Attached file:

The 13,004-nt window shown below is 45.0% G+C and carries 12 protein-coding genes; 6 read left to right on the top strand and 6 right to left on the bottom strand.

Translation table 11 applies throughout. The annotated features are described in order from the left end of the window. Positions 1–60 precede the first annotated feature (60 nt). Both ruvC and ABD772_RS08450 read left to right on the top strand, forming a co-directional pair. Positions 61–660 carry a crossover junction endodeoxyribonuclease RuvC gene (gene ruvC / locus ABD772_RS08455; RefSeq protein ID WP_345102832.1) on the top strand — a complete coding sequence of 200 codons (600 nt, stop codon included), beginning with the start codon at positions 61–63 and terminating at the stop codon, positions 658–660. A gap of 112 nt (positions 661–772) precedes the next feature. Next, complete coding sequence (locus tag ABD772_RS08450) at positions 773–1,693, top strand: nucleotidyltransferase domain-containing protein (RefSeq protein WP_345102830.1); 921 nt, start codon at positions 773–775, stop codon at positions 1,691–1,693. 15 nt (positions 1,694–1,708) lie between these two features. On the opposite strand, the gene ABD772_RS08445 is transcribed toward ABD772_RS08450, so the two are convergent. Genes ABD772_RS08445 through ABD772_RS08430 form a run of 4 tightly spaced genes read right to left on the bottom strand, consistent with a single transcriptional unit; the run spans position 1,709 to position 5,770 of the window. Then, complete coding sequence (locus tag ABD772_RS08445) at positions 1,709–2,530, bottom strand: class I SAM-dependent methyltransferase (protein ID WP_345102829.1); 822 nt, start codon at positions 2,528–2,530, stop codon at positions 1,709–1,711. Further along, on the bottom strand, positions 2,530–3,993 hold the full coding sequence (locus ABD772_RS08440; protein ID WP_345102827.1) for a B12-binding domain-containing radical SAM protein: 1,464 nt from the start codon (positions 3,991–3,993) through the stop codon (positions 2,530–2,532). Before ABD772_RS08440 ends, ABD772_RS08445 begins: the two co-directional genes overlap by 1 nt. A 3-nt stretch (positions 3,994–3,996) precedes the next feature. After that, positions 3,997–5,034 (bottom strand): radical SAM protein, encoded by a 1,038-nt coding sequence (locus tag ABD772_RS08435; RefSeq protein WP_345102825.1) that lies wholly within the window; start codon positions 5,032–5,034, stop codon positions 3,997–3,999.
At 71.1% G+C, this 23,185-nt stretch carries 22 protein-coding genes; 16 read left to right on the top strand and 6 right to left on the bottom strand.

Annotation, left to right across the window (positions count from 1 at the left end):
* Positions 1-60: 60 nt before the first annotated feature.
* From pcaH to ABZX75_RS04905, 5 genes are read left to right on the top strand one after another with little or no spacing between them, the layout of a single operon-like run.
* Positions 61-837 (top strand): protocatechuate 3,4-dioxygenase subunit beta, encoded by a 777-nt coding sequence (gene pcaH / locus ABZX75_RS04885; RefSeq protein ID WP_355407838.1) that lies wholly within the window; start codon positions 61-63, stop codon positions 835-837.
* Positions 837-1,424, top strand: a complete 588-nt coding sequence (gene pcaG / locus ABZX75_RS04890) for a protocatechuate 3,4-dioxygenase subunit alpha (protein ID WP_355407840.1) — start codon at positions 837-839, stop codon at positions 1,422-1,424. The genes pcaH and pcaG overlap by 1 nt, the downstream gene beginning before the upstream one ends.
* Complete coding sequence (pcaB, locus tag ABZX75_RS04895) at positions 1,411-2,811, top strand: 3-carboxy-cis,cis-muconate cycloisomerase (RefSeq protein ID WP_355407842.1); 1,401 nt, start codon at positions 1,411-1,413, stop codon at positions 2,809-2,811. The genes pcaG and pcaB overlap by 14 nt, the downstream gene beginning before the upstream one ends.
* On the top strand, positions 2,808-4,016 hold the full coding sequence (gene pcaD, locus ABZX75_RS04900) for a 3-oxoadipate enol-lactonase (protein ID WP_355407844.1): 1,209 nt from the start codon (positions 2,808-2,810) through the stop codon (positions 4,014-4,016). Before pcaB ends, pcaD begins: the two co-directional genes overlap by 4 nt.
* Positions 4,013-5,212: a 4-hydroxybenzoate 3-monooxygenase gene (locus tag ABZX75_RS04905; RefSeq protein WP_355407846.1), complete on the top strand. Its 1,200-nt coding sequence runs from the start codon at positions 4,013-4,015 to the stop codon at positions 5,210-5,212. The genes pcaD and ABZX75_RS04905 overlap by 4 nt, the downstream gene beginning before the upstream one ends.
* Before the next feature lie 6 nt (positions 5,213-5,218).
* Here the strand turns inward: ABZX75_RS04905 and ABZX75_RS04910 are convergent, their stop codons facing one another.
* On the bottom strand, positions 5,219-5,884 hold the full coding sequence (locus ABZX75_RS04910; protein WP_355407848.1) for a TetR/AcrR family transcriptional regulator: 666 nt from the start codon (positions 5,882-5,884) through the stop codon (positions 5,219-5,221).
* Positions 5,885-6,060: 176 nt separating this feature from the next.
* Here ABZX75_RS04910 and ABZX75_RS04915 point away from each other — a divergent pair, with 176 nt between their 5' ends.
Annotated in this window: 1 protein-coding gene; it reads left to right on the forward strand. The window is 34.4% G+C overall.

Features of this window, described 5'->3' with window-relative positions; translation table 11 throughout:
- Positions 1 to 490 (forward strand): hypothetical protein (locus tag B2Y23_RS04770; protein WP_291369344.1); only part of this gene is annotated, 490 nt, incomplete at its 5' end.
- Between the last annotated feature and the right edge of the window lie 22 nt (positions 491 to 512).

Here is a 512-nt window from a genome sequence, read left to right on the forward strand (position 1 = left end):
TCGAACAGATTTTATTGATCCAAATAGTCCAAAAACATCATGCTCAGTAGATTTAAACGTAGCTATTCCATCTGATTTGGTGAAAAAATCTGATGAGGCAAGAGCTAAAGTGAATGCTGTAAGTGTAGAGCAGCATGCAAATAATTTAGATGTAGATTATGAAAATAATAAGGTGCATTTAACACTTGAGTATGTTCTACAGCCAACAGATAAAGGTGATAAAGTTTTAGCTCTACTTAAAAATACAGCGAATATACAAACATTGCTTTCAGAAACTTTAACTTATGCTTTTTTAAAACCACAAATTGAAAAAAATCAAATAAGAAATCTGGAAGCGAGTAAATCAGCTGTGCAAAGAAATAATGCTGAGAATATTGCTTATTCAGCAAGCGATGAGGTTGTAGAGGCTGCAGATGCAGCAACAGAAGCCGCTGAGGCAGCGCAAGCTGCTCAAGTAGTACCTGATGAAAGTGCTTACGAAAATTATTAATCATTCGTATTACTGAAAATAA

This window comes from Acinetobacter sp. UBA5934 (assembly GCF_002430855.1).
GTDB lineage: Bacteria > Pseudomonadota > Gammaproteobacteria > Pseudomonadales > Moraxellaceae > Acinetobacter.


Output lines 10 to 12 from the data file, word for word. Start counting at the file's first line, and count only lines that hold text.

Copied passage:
* On the top strand, positions 2,808-4,016 hold the full coding sequence (gene pcaD, locus ABZX75_RS04900) for a 3-oxoadipate enol-lactonase (protein ID WP_355407844.1): 1,209 nt from the start codon (positions 2,808-2,810) through the stop codon (positions 4,014-4,016). Before pcaB ends, pcaD begins: the two co-directional genes overlap by 4 nt.
* Positions 4,013-5,212: a 4-hydroxybenzoate 3-monooxygenase gene (locus tag ABZX75_RS04905; RefSeq protein WP_355407846.1), complete on the top strand. Its 1,200-nt coding sequence runs from the start codon at positions 4,013-4,015 to the stop codon at positions 5,210-5,212. The genes pcaD and ABZX75_RS04905 overlap by 4 nt, the downstream gene beginning before the upstream one ends.
* Before the next feature lie 6 nt (positions 5,213-5,218).